Tuesday 26 August 2014

Garganey and 26 wader species!

Trying to find anything interesting around Kansai in August effectively means looking for waders and though the 17 species I saw in the Matsusaka/Tsu area of Mie last week was disappointing there weren't many alternatives to giving it another shot at the weekend. I drove across on Saturday night and spent about nine hours from dawn patrolling the seafront, estuaries and fields clocking up a really impressive 26 species, possibly my highest ever day-total. It may well be that such a wide range isn't unusual but having the luck to be in the right place at the right time to connect with what might be the lone this or that species in the area is the trick. Plus, there'll invariably be one or two usually common species which are mystifyingly absent whenever a very good total seems on the cards. To put it into perspective I very much doubt it would be possible to hit 30 in a day here, even if finding a major national rarity.

Though I didn't get the hoped for major national rare I did manage three species that are scarce or irregular visitors, Greater Sand Plover (1), Latham's Snipe (5) and Broad-billed Sandpiper (2). But the bird that got the day going was a female Garganey. I always get a buzz from finding Garganey, they are a spring and autumn passage migrant in very low numbers, I don't see them every year and rarely if ever in the same place twice so it's a species that can't be actively looked for. A great start to the day. Ridiculous optimism dictates any female (or eclipse male) has to be checked for Blue-winged Teal but there's no deflation when it turns out not to be one; Garganey really is that good. If it had been a passerine, I'd have said it was a new arrival it was feeding with such intent, almost frantically. It seemed just to lift its head from the water long enough for a gulp of air before submerging again. Getting a good view of the head was dependent on some disturbance putting all the birds on edge. When I passed by this pond again later in the day it was nowhere to be seen, either it must have moved on or was taking a siesta in a reedy bay.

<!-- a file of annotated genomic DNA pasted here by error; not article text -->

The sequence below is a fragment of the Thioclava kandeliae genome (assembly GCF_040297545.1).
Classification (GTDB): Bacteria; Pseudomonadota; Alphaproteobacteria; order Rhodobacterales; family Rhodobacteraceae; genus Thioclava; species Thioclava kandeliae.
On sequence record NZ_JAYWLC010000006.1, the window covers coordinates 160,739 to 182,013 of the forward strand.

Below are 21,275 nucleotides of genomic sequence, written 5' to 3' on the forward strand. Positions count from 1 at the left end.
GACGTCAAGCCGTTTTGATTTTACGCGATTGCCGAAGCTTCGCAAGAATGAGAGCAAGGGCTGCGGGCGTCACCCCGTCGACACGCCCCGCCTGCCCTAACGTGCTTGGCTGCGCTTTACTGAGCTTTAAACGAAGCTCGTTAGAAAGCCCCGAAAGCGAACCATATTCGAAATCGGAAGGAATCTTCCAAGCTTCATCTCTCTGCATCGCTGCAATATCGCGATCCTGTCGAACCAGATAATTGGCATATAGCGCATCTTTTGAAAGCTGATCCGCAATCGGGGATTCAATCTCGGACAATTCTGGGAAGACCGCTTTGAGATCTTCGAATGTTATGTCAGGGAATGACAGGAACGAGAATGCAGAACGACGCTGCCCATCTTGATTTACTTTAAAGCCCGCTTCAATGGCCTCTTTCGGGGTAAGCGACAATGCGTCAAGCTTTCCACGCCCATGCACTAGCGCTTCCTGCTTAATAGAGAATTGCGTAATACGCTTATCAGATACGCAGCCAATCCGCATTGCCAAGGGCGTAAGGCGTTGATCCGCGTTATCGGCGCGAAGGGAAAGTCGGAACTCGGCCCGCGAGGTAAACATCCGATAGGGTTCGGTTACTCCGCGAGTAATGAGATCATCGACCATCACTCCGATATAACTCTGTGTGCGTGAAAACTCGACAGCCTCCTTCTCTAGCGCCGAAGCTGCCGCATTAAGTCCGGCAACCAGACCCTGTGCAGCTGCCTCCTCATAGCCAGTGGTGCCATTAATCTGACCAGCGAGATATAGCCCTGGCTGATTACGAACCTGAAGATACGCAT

I'd thought about settling on the beach before dawn to wait for waders being pushed in by the tide but the very high tide due today was already up to the normal high water mark before then and in any case there were too many people fishing from shore. The fishing website I check for tides predicted today as very good and not only were there a large number of people casting into the sea but the inshore fishing fleet was out in force, many boats had nets down right in the mouths of the broader rivers. Later in the day corresponding extremely low tide meant it was a bumper day for shellfish digging too, it was an altogether bad day to be something edible in the water.

Livelihood or hobby fishermen I can take, but a guy overflying the mudflats with his paramotor was another matter. If his aim was to flush all the waders he did an excellent job, around the edges, up and down the centre, a harrier couldn't have quartered the area more thoroughly. I really can't imagine any purpose to this other than flushing the waders and once they were gone he cranked up the power and gained height over the sea.